These metal plates stand in Palace Street (Cathedral side), Watling Street (at the corner of Rose Lane), The Borough (at the entrance to King’s School), and in Abbot’s Barton Walk. Each is headed with the Royal crown and initials GR, and, by means of an inserted metal strip (all five are lost), gave the distance in feet and inches to a main junction point of GPO phone cables. The GR dates them to the reign of George V ie 1910 to 1936. The arrow below denotes crown property as GPO were then in effect a government department – not as we at first guessed an Ordnance Survey bench mark which is a much broader arrow.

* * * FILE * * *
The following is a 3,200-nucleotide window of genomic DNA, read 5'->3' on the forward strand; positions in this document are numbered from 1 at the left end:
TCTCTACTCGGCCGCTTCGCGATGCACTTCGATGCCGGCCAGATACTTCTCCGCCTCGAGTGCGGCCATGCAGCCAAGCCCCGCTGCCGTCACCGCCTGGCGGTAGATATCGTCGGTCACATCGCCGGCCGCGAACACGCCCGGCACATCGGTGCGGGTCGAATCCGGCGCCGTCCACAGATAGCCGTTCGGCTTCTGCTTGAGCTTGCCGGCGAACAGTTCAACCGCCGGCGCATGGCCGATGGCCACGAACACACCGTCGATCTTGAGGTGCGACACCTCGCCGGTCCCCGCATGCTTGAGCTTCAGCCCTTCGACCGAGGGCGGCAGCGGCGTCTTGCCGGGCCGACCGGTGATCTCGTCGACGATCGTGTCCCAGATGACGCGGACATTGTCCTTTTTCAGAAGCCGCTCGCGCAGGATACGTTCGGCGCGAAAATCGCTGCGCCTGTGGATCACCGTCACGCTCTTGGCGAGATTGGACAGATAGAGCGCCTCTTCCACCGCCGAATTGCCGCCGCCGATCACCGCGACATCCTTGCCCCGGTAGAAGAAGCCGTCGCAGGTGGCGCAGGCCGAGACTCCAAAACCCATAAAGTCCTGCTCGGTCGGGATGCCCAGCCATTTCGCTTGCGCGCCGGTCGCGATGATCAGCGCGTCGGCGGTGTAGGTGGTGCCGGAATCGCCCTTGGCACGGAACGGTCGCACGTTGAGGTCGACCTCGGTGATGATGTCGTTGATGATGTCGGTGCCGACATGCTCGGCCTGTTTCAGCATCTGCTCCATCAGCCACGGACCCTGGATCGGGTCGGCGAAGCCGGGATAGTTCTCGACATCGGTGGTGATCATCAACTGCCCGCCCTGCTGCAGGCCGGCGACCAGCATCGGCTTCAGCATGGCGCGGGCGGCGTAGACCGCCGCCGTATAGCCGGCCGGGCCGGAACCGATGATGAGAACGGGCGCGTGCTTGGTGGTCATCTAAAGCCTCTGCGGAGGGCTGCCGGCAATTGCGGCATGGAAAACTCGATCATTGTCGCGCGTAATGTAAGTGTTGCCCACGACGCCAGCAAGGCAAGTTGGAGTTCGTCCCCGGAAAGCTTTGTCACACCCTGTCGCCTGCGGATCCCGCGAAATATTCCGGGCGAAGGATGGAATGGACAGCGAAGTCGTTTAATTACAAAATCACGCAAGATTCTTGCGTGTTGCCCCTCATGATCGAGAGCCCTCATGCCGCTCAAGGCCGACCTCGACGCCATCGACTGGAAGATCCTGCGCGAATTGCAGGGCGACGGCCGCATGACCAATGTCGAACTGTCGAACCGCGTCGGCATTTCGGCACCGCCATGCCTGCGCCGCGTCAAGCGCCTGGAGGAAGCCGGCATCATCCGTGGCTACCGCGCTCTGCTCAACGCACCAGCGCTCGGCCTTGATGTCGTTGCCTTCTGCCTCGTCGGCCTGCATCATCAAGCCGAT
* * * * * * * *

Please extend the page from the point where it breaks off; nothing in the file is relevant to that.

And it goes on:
When telephones came to Canterbury in 1892, the City Corporation wanted to avoid disfiguration of city streets by large numbers of telegraph posts. The Post Office resisted, and the case went to court. The Corporation won, and the Post Office had to site its cables underground.
If you know of other similar plates do please let us know. We hope to convince English Heritage that those we have spotted should be listed for their protection.
Sources: with thanks to Paul Crampton and Malcolm Mercer; see Canterbury Cathedral Archives CCA-CC-BB/183 for the court case against the Post Office
For an update to our list of GPO markers click here.